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  • Perpetua’s Passion: The Death and Memory of a Young Roman Woman
  • Michael Heintz
Joyce E. Salisbury. Perpetua’s Passion: The Death and Memory of a Young Roman Woman. New York: Routledge, 1997. Pp. 228. $19.95 (paper).

Salisbury examines martyrdom as a paradigm for understanding the conflict of cultures and ideas. She accomplishes this through a close reading of the Passio of Perpetua and her companions. The book is structured in “ever-narrowing” concentric circles of context: “Rome,” “Carthage,” and “The Christian Community” [End Page 304] make up the three chapters which form the first half of the book. Salisbury discusses Roman religion in the late second-century, with particular reference to the imperial cult of Septimius Severus. She treats the history and religious culture particular to Carthage, notably the recurring phenomena of human sacrifice and sacrificial suicide. She then describes how the unique claims of the nascent Christian communities would have attracted the attention of a young woman like Perpetua. In so doing, Salisbury paints a vivid picture of the young Roman matron from Carthage who embraces Christian faith.

Chapters four and five are largely an interpretive essay on the text of the Passio in light of the context established in chapters 1–3. Salisbury offers her own reading of the text. She seems quite aware of the inherent ambiguities of historical reconstruction, and her insights are both tentative and reasonable. Salisbury draws on the recent work of Brent Shaw, J.B. Rives, and Patricia Cox Miller (among others), and while departing at times from their interpretation, she is never doctrinaire.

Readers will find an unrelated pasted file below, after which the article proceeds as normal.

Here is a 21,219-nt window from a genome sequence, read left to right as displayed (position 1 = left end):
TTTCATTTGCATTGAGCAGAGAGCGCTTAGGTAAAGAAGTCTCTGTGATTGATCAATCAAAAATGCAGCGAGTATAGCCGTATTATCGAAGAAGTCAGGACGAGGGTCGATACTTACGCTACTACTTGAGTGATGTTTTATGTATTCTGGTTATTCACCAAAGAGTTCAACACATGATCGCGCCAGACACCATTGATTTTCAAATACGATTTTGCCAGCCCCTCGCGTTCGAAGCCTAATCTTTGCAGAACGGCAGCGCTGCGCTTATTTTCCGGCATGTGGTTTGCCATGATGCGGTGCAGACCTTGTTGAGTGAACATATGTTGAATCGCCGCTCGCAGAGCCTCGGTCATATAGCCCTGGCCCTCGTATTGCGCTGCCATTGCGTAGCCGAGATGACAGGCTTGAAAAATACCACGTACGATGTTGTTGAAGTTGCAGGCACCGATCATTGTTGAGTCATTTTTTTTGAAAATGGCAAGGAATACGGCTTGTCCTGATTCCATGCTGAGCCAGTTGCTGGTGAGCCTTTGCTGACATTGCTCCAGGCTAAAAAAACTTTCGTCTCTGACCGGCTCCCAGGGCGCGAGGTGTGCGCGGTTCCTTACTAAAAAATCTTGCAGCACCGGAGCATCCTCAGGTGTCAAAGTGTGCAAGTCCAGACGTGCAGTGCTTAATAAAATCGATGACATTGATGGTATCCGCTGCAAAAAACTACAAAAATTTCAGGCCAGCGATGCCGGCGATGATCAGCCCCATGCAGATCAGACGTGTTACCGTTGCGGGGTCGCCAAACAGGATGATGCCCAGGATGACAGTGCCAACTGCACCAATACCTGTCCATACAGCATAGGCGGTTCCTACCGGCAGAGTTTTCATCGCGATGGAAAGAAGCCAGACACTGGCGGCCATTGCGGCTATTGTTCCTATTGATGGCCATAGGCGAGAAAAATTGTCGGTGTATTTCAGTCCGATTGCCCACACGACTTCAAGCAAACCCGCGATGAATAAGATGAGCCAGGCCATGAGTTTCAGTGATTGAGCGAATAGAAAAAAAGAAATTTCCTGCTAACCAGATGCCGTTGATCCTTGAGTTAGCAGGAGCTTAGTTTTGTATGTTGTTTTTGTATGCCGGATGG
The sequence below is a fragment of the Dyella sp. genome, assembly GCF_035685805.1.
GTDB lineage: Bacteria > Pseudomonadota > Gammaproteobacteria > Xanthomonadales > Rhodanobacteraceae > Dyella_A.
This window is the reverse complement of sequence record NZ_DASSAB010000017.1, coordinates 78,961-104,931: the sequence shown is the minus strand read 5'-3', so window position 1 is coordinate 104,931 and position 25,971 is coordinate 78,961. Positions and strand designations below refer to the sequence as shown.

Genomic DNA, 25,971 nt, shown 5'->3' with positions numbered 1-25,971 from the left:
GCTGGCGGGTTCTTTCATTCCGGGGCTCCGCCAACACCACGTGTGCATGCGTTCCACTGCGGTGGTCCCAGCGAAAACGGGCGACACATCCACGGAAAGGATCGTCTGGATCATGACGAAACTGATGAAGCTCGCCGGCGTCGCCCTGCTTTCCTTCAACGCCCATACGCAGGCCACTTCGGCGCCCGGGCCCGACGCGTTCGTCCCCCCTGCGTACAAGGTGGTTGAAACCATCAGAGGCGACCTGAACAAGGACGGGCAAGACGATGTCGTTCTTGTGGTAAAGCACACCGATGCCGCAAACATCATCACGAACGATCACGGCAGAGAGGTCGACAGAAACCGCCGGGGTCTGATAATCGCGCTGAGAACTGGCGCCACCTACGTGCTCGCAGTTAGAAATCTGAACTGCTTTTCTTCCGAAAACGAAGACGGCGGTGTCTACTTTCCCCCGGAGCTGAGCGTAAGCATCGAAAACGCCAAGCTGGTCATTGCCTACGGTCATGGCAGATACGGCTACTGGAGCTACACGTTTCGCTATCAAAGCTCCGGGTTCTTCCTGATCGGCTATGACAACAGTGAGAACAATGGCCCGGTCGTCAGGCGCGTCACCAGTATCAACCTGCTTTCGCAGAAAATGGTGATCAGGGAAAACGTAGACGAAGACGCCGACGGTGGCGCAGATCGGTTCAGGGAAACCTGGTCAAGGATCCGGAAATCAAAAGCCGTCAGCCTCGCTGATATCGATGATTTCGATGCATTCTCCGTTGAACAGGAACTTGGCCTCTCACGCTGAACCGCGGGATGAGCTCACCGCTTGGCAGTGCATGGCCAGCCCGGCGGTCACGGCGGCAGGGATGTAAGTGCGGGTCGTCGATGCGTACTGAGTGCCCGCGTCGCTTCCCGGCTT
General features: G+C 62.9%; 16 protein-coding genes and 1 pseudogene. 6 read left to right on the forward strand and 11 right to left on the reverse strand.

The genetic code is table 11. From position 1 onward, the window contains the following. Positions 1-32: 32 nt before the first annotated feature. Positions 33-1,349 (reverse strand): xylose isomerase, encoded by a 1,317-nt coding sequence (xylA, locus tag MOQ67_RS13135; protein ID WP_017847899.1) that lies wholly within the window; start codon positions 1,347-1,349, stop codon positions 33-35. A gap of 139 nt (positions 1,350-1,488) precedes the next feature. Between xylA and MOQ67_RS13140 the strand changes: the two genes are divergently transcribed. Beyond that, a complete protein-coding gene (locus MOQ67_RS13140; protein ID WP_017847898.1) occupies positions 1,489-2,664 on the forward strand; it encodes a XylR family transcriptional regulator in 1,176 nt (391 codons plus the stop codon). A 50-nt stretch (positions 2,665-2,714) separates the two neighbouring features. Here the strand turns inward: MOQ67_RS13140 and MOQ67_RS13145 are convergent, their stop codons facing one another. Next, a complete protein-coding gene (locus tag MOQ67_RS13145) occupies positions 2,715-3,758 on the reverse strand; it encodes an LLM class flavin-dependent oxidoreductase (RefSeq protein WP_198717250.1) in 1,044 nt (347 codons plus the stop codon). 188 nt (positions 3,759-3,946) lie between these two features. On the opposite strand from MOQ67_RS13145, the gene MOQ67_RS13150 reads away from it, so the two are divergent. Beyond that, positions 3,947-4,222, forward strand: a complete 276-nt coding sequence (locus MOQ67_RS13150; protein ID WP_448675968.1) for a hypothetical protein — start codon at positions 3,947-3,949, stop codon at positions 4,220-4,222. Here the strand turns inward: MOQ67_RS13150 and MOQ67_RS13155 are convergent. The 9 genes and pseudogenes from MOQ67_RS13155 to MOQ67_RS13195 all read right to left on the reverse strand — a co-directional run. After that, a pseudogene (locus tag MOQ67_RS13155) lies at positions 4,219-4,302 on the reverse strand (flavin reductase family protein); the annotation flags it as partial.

It is, however, in her last chapter, “Aftermath,” in which she examines the nachleben of the Passio, that she is perhaps most open to criticism; this is necessarily the case, as it is here that she is most speculative. She relies largely on Augustine’s sermons on Perpetua, collected and edited earlier this century by W.H. Shewring, to demonstrate how the account was reinterpreted by Augustine (and others), due to their differing (and later) presuppositions.

A number of names are misspelled: Antoninus Pius (16,39,40), Ederatus (42), Quintus (136), and Quodvultdeus (172 and passim); Lucian of Samosata is called “Lucius” on p. 32 (he is also given two distinct entries in the index). “Imminence” and “immanence” are used incorrectly (31 and 116, respectively). “Paschal” (72) and “pharaoh” (94 and 95) are also misspelled, and there is an obvious printing error involving the plural possessive of “martyrs” (168 and 170). Ignatius of Antioch wrote to a number of churches but not to the Corinthians (69), and Jacob of Voragine was a Dominican, not a Franciscan (91). Students of Augustine might find it curious to claim that he “was raised in the Roman religion” (9), and the suggestion that “he saw no incompatibility between Neoplatonism and Christian wisdom” (27) is too facile.

Her bibliography is good, though apparently the book was already completed before she could take advantage of Jacqueline Amat’s critical edition of the Passio (Sources Chretiennes, 1996); she might also have benefitted from Christine Trevett’s careful sifting of the data regarding the New Prophecy (1996) and David Rankin’s nuanced discussion of Tertullian’s ecclesiology (1995).

This relatively inexpensive book is attractively produced, and contains a number of illustrations (photographs, maps, drawings) which enrich the text; it also has both a bibliography and an index.

Michael Heintz
St. Matthew Cathedral, South Bend

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pp. 304-305
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